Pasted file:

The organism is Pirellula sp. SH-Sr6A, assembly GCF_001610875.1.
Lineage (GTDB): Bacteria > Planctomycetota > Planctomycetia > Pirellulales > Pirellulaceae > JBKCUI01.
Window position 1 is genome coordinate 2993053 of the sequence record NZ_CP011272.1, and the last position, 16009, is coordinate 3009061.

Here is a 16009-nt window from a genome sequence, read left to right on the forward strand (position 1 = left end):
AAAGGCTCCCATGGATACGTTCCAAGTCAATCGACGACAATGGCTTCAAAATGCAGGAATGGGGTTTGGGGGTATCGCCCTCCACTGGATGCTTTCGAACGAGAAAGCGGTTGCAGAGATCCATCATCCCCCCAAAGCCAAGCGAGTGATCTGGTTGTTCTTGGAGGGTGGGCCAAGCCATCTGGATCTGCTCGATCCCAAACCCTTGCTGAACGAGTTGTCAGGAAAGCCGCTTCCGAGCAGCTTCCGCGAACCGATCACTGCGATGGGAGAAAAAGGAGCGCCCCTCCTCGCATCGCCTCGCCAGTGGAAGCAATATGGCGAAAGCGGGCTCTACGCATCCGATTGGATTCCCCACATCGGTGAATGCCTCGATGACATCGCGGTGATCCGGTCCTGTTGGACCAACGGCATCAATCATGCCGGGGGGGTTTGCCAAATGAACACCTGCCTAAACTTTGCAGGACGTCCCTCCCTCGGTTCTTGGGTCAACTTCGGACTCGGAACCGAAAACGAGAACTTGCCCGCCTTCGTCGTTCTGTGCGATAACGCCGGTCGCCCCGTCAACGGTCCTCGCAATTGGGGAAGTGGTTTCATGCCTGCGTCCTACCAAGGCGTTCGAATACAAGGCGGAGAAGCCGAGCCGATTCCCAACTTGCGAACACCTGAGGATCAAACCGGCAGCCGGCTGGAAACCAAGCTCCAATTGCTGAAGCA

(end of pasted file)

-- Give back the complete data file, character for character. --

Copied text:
The organism is Pirellula sp. SH-Sr6A, assembly GCF_001610875.1.
Lineage (GTDB): Bacteria > Planctomycetota > Planctomycetia > Pirellulales > Pirellulaceae > JBKCUI01.
Window position 1 is genome coordinate 2993053 of the sequence record NZ_CP011272.1, and the last position, 16009, is coordinate 3009061.

Here is a 16009-nt window from a genome sequence, read left to right on the forward strand (position 1 = left end):
AAAGGCTCCCATGGATACGTTCCAAGTCAATCGACGACAATGGCTTCAAAATGCAGGAATGGGGTTTGGGGGTATCGCCCTCCACTGGATGCTTTCGAACGAGAAAGCGGTTGCAGAGATCCATCATCCCCCCAAAGCCAAGCGAGTGATCTGGTTGTTCTTGGAGGGTGGGCCAAGCCATCTGGATCTGCTCGATCCCAAACCCTTGCTGAACGAGTTGTCAGGAAAGCCGCTTCCGAGCAGCTTCCGCGAACCGATCACTGCGATGGGAGAAAAAGGAGCGCCCCTCCTCGCATCGCCTCGCCAGTGGAAGCAATATGGCGAAAGCGGGCTCTACGCATCCGATTGGATTCCCCACATCGGTGAATGCCTCGATGACATCGCGGTGATCCGGTCCTGTTGGACCAACGGCATCAATCATGCCGGGGGGGTTTGCCAAATGAACACCTGCCTAAACTTTGCAGGACGTCCCTCCCTCGGTTCTTGGGTCAACTTCGGACTCGGAACCGAAAACGAGAACTTGCCCGCCTTCGTCGTTCTGTGCGATAACGCCGGTCGCCCCGTCAACGGTCCTCGCAATTGGGGAAGTGGTTTCATGCCTGCGTCCTACCAAGGCGTTCGAATACAAGGCGGAGAAGCCGAGCCGATTCCCAACTTGCGAACACCTGAGGATCAAACCGGCAGCCGGCTGGAAACCAAGCTCCAATTGCTGAAGCA